Over recent days there has been a barrage of news about the sandwich-making activities of former commercial high-flyer Sirivat Voravetvuthikun. Voice of America reports that:
The 57-year old entrepreneur made a fortune in stocks but when the Asian stock market collapsed in 1997, so did his investments, leaving Voravetvuthikun $30.4 million in debt.
“So my life was totally changed from a luxurious lifestyle to just a commoner lifestyle.”
According to Channel News Asia:
One man who is applying [the] principle of prudent expansion is Sirivat Voravetvuthikun, popularly known as the “Sandwich Man”. This once-wealthy entrepreneur lost his fortune in 1997. To survive, he turned to selling sandwiches at busy Bangkok intersections. He has since expanded his business to two small coffee shops, without borrowing money.
Having seen both good and bad times, he predicts tough times ahead from the increased regional competition.
Mr Voravetvuthikun said: “I think Thai people have not learned and they are not prepared this time. I think this economic bust will be bigger than the one in 1997. Ten years ago, Vietnam was nothing compared to Thailand. But today, everyone is talking about Vietnam, the next tiger, not Thailand.”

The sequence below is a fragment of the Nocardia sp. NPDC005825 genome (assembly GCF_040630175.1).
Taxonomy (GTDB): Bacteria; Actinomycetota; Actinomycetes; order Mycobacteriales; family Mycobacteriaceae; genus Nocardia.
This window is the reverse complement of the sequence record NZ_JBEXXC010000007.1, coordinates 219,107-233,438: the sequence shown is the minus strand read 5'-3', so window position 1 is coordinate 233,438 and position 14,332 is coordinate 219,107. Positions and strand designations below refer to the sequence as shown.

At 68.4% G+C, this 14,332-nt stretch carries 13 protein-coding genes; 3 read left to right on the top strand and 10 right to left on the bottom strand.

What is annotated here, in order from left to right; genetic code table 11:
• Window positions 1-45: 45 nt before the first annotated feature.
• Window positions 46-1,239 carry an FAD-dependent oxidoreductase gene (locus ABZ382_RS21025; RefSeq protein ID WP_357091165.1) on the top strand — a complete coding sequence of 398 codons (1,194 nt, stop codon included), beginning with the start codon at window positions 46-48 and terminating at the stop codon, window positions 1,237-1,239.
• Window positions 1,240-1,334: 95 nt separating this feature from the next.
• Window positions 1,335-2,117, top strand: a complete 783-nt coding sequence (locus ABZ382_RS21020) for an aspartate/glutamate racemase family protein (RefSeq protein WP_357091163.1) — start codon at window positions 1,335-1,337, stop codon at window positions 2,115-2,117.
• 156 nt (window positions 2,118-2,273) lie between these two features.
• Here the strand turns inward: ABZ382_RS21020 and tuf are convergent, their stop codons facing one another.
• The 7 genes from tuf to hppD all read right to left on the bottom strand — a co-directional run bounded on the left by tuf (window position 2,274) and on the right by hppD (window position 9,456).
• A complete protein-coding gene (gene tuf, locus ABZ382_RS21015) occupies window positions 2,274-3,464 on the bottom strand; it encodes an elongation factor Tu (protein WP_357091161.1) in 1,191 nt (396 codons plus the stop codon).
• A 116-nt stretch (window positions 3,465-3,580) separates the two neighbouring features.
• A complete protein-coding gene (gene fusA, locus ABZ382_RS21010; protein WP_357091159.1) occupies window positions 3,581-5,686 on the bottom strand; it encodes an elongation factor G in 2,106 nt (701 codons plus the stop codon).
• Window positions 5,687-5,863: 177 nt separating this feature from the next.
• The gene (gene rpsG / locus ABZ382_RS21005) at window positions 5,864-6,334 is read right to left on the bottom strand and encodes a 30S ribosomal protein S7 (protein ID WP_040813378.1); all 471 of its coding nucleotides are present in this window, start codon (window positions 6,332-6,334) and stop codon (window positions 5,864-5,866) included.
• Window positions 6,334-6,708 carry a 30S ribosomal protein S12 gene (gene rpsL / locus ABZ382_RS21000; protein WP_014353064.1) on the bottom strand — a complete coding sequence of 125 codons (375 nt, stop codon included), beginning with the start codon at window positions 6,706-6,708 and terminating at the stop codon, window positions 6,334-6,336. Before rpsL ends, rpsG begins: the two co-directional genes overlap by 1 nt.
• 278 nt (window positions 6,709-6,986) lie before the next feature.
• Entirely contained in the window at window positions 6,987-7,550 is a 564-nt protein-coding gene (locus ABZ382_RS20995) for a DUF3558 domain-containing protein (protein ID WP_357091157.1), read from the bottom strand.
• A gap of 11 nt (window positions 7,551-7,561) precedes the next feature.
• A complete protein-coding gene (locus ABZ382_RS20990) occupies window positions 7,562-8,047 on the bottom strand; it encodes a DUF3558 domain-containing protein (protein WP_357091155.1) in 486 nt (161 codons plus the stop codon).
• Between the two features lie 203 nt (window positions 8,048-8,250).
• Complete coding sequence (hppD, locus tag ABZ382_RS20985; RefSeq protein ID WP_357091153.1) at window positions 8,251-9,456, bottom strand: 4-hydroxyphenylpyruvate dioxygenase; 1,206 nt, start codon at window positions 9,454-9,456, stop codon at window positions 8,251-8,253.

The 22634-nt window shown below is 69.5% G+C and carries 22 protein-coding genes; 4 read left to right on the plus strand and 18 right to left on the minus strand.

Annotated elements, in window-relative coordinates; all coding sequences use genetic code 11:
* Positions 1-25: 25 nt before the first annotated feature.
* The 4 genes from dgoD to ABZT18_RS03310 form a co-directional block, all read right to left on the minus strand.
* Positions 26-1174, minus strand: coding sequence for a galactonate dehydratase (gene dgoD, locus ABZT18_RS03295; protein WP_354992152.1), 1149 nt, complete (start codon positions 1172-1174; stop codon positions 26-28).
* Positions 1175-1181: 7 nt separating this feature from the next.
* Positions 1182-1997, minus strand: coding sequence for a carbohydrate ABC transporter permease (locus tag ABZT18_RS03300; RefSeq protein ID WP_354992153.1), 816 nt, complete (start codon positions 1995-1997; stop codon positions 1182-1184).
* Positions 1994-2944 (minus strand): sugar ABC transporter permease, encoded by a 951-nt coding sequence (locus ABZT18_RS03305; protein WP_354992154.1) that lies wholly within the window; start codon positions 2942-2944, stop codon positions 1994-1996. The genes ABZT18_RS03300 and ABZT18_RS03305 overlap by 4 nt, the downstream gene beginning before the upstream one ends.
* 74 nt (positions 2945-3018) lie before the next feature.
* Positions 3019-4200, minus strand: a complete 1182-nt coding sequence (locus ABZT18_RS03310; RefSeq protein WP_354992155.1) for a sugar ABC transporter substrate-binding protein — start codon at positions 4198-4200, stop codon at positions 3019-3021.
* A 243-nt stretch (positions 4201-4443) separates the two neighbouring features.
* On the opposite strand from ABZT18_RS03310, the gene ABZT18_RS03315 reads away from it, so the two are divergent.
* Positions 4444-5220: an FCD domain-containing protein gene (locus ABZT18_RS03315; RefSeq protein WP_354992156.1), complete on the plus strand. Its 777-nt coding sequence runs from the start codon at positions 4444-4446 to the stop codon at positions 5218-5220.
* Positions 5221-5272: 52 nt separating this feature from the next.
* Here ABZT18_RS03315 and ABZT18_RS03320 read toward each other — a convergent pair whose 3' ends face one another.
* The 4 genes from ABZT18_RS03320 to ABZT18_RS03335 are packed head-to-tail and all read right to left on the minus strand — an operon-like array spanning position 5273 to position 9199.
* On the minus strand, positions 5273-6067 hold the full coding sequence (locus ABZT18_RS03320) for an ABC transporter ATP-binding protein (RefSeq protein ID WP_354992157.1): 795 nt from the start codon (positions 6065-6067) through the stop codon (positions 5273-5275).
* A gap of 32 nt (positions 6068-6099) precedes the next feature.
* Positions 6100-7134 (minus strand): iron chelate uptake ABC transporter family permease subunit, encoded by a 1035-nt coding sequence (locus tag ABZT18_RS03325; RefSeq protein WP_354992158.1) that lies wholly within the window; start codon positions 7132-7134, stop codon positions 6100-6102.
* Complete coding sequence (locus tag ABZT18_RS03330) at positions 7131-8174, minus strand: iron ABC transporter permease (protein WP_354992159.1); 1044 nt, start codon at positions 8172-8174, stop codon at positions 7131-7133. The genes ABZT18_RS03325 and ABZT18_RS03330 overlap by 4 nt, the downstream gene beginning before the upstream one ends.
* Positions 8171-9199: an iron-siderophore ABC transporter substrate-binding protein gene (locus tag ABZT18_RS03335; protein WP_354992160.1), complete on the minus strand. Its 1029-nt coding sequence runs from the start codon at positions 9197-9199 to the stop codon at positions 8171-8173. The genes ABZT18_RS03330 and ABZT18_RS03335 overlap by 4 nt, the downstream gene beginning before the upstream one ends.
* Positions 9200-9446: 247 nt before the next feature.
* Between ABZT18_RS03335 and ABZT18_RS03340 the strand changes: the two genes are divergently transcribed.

But taking to heart the lessons he has learnt from the crisis, Sirivat is looking forward to listing his company on the stock exchange in two years.
More on Sirivat’s efforts to deploy the “sufficiency economy” framework in his expanding sandwich empire is available from his company’s website. “Sufficiency sandwiches” have, some readers may remember, been featured in the past here on New Mandala but until today we hadn’t drawn reader attention to the expansionist sufficiency framework practiced by Sirivat.
According to The Nation:
The lessons of the crisis taught him the meaning of sufficiency, sustainability and patience. Sirivat patiently makes an effort to ensure that his business will be sustainable…Sirivat’s goal is simple and ambitious: “If McDonald’s aims to sell to just 1 per cent of the world’s 6 billion people, then I want to sell to just 1 per cent of Thailand’s 65 million,” he said.
This is one “sufficiency” ambition that is certainly worth watching. The next time New Mandala is in the neighbourhood of his outlets we will be sure to drop-in for one of his specials. To my eye, the “Pita Hotdog” looks pretty good!